And so, here we are today, taking it all in, all of it, and combining it into one hudge bike whore experience. Well, minus the crit racin', although that is handy for steeling the nerves against tight drivers, assholes. Yeah..here we are today. On the backside of a sorta impromptu into the deep end self support tour. I got thru it, obviously. Swung into SBC on the way home yesterday, decompressed, shot the shit w/ Kyle. "Was it fun?" he eventually asked.

I delayed in my answer, had to actually think about it. I mean, yeah, of course it was fun. Sort of, I guess. It was rewarding. Very rewarding to finish the fucking thing, and there were many many many good times along the way. But overall, fun? Let's say that right now, I wouldn't recommend this as something to go out and do and expect to have a rippin' good time of blasting single track all day with your best buds. It's not that kind of fun. It's fun in the payoffs, the pieces and portions of trail that allow the miles to float by underneath your magic carpet ride. And you get a good bit of that each day, but you work like hell to earn it, like a fucking dog.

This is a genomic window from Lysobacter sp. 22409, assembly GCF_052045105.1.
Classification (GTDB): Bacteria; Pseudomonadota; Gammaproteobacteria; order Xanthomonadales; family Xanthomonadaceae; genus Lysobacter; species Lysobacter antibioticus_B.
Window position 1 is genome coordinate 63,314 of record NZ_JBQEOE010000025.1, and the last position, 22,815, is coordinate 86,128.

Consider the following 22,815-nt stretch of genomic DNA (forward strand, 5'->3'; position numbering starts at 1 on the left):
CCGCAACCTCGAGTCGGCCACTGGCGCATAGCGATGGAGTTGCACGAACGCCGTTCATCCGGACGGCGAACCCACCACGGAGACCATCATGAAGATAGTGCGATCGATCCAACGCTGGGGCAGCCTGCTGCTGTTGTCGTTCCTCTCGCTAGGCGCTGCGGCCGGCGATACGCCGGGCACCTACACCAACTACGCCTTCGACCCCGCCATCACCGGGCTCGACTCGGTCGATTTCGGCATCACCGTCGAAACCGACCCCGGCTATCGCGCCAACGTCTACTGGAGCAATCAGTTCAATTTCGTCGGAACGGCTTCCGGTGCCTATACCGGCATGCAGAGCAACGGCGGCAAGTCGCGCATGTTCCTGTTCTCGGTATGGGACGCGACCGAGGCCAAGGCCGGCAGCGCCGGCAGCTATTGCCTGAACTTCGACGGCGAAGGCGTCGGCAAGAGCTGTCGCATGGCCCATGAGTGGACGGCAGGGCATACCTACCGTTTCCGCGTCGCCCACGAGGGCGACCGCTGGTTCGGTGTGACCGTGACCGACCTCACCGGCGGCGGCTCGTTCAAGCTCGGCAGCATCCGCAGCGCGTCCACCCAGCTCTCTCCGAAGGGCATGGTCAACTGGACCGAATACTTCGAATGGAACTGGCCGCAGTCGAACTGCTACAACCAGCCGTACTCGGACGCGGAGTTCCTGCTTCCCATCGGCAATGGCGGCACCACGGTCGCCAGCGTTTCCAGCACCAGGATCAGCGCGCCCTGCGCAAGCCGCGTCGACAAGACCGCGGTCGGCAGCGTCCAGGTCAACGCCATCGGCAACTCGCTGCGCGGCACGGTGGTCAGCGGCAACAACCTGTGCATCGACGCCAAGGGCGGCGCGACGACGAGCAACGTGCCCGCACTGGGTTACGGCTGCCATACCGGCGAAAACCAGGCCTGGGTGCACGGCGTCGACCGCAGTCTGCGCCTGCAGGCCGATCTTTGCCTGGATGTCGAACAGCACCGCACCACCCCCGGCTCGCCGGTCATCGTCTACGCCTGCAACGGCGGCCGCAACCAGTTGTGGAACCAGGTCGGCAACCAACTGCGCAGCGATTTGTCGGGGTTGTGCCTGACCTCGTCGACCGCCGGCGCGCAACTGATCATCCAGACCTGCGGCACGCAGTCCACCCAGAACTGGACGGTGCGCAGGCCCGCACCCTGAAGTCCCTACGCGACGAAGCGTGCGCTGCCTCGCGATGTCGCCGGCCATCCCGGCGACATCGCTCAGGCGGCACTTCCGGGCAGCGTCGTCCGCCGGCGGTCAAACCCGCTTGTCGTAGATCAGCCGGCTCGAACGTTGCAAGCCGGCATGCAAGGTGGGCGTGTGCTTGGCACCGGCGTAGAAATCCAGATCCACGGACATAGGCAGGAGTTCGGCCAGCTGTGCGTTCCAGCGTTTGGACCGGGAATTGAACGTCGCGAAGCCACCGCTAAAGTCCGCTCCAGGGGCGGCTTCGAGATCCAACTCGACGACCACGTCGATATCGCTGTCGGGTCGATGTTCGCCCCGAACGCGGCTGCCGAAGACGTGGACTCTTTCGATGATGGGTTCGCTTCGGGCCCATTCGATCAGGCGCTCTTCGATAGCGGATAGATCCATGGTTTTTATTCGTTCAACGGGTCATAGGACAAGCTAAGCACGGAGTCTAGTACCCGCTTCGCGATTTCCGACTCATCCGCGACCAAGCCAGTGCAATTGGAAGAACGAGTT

That said, threw this plan together kinda quick by my standards. Had the vacation to burn, had the opportunity, hoped I still had the legs, picked up some fresh gadgetry with bigger pictures in mind, time to pull it all together. Decided on the VA/WV terrain for familiarity. Have done each of the major portions previously as solid one day classiques, a few times each for Spruce and the Gnarly. The SMT, it's been awhile since I'd been on some sections. So, put the plan in motion, blogged the progress and departed for Rocktown Friday after work. Hit up Carp's garage workshop for last minute bench vise access, got the 20t broken loose off the Jabber wheel, swapped out the 19t. Gonna pay this route some respect and put the 'big mtn' gear on, 32:20.